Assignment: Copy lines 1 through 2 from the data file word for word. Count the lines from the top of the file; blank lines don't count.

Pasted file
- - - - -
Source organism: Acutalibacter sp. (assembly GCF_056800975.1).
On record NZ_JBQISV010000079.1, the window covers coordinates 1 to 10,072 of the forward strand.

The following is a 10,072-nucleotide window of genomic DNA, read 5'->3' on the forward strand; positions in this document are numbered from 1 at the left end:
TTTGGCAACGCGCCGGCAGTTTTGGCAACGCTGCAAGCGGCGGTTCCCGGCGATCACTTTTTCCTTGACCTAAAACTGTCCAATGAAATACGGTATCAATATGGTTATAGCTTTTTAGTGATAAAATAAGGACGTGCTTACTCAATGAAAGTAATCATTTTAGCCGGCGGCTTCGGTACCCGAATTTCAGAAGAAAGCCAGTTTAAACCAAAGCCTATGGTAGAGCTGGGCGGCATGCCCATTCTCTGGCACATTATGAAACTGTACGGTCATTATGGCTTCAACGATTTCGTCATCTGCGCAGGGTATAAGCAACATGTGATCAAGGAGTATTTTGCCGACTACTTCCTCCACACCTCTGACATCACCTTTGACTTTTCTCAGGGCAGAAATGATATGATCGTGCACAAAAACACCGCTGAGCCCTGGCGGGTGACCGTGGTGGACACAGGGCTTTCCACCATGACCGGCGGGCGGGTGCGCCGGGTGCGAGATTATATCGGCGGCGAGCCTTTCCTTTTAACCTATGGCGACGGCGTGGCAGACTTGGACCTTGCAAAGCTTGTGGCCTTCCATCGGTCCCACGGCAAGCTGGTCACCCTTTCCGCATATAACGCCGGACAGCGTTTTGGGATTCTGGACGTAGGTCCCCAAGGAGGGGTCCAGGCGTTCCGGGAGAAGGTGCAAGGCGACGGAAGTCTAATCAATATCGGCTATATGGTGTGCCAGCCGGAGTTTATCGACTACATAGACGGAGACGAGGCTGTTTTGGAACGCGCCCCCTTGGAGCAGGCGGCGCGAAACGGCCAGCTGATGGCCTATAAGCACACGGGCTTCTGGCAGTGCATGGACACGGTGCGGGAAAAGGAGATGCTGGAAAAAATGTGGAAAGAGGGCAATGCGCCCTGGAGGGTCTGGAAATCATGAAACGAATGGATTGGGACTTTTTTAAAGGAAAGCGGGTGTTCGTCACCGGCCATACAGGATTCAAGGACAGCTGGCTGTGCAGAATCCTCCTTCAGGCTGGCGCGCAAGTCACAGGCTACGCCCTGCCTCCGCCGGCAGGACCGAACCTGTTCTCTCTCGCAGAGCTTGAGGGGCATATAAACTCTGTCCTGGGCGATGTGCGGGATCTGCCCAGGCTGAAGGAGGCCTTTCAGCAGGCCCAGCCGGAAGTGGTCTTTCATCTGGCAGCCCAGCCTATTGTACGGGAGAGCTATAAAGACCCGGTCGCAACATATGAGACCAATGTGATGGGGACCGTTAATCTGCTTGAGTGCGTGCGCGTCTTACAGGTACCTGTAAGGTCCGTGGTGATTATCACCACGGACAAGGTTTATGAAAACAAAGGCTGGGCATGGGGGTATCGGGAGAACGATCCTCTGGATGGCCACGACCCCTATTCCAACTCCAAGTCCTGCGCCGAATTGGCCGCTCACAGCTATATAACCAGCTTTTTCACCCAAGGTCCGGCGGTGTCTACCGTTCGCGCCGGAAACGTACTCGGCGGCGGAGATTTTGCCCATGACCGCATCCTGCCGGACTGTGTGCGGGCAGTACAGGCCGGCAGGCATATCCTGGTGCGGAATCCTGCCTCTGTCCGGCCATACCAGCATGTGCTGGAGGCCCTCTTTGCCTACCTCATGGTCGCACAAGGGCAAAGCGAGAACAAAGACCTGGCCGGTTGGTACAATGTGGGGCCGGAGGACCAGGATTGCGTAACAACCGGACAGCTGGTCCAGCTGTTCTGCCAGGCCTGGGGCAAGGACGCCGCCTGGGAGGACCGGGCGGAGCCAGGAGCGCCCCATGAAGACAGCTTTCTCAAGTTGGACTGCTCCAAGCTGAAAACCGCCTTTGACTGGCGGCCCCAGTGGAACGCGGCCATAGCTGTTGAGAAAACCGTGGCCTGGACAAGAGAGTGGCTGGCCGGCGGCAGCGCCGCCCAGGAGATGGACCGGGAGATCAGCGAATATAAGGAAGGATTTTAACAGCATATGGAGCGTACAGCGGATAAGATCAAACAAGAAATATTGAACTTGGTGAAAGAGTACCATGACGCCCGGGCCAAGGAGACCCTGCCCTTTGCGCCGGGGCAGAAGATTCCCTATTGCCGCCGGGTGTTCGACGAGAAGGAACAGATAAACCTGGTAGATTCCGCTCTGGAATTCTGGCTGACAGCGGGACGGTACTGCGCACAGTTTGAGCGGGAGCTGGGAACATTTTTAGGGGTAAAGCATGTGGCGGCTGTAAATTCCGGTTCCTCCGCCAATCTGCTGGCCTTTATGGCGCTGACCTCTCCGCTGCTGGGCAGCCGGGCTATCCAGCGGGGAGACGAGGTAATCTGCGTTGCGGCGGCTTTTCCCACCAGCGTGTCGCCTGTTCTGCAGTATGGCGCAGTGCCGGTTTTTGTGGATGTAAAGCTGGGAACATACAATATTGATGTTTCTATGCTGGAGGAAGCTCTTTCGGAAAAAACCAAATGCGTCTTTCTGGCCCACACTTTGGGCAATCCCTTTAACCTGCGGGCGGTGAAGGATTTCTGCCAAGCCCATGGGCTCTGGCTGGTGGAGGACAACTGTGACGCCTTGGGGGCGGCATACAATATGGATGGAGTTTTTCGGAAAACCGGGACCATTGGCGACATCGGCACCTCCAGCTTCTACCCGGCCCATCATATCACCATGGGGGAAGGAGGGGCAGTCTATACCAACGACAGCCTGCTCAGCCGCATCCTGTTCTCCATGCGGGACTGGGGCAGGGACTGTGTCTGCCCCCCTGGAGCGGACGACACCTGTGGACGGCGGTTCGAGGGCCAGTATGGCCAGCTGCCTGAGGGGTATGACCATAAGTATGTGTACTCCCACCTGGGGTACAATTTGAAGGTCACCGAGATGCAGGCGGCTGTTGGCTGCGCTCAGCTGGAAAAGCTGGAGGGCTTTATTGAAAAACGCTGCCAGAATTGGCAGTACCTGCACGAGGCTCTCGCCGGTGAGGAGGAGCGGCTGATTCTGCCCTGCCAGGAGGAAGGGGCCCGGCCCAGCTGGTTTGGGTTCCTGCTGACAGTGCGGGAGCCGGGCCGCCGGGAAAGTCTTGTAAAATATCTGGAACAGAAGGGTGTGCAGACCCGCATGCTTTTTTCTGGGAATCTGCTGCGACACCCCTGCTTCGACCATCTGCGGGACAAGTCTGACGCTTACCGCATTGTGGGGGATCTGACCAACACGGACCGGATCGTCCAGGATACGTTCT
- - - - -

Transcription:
Source organism: Acutalibacter sp. (assembly GCF_056800975.1).
On record NZ_JBQISV010000079.1, the window covers coordinates 1 to 10,072 of the forward strand.